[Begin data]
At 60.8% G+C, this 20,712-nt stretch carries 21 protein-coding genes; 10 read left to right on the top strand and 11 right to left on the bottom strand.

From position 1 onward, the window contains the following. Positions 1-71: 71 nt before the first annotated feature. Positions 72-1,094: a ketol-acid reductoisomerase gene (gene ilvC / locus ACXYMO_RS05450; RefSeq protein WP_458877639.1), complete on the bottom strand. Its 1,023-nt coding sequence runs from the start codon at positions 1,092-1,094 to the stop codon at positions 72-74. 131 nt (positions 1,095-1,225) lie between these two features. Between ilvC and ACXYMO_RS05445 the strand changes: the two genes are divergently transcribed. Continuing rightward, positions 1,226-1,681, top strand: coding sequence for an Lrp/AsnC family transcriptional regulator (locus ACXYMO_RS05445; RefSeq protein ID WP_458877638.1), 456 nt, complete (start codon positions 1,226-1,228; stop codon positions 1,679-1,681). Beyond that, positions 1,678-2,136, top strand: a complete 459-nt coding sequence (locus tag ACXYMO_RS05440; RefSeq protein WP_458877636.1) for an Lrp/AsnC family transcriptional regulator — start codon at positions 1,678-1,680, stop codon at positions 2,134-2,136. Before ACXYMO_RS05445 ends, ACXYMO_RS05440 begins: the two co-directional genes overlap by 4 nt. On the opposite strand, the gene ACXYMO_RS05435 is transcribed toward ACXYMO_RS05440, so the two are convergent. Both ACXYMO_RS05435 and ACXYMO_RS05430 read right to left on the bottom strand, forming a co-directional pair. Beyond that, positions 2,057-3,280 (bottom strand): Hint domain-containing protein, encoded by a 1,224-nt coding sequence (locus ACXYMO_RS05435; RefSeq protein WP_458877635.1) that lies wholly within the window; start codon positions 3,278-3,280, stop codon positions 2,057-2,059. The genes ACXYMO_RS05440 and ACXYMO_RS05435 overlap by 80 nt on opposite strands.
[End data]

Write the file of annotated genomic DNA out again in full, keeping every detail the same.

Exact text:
At 60.8% G+C, this 20,712-nt stretch carries 21 protein-coding genes; 10 read left to right on the top strand and 11 right to left on the bottom strand.

From position 1 onward, the window contains the following. Positions 1-71: 71 nt before the first annotated feature. Positions 72-1,094: a ketol-acid reductoisomerase gene (gene ilvC / locus ACXYMO_RS05450; RefSeq protein WP_458877639.1), complete on the bottom strand. Its 1,023-nt coding sequence runs from the start codon at positions 1,092-1,094 to the stop codon at positions 72-74. 131 nt (positions 1,095-1,225) lie between these two features. Between ilvC and ACXYMO_RS05445 the strand changes: the two genes are divergently transcribed. Continuing rightward, positions 1,226-1,681, top strand: coding sequence for an Lrp/AsnC family transcriptional regulator (locus ACXYMO_RS05445; RefSeq protein ID WP_458877638.1), 456 nt, complete (start codon positions 1,226-1,228; stop codon positions 1,679-1,681). Beyond that, positions 1,678-2,136, top strand: a complete 459-nt coding sequence (locus tag ACXYMO_RS05440; RefSeq protein WP_458877636.1) for an Lrp/AsnC family transcriptional regulator — start codon at positions 1,678-1,680, stop codon at positions 2,134-2,136. Before ACXYMO_RS05445 ends, ACXYMO_RS05440 begins: the two co-directional genes overlap by 4 nt. On the opposite strand, the gene ACXYMO_RS05435 is transcribed toward ACXYMO_RS05440, so the two are convergent. Both ACXYMO_RS05435 and ACXYMO_RS05430 read right to left on the bottom strand, forming a co-directional pair. Beyond that, positions 2,057-3,280 (bottom strand): Hint domain-containing protein, encoded by a 1,224-nt coding sequence (locus ACXYMO_RS05435; RefSeq protein WP_458877635.1) that lies wholly within the window; start codon positions 3,278-3,280, stop codon positions 2,057-2,059. The genes ACXYMO_RS05440 and ACXYMO_RS05435 overlap by 80 nt on opposite strands.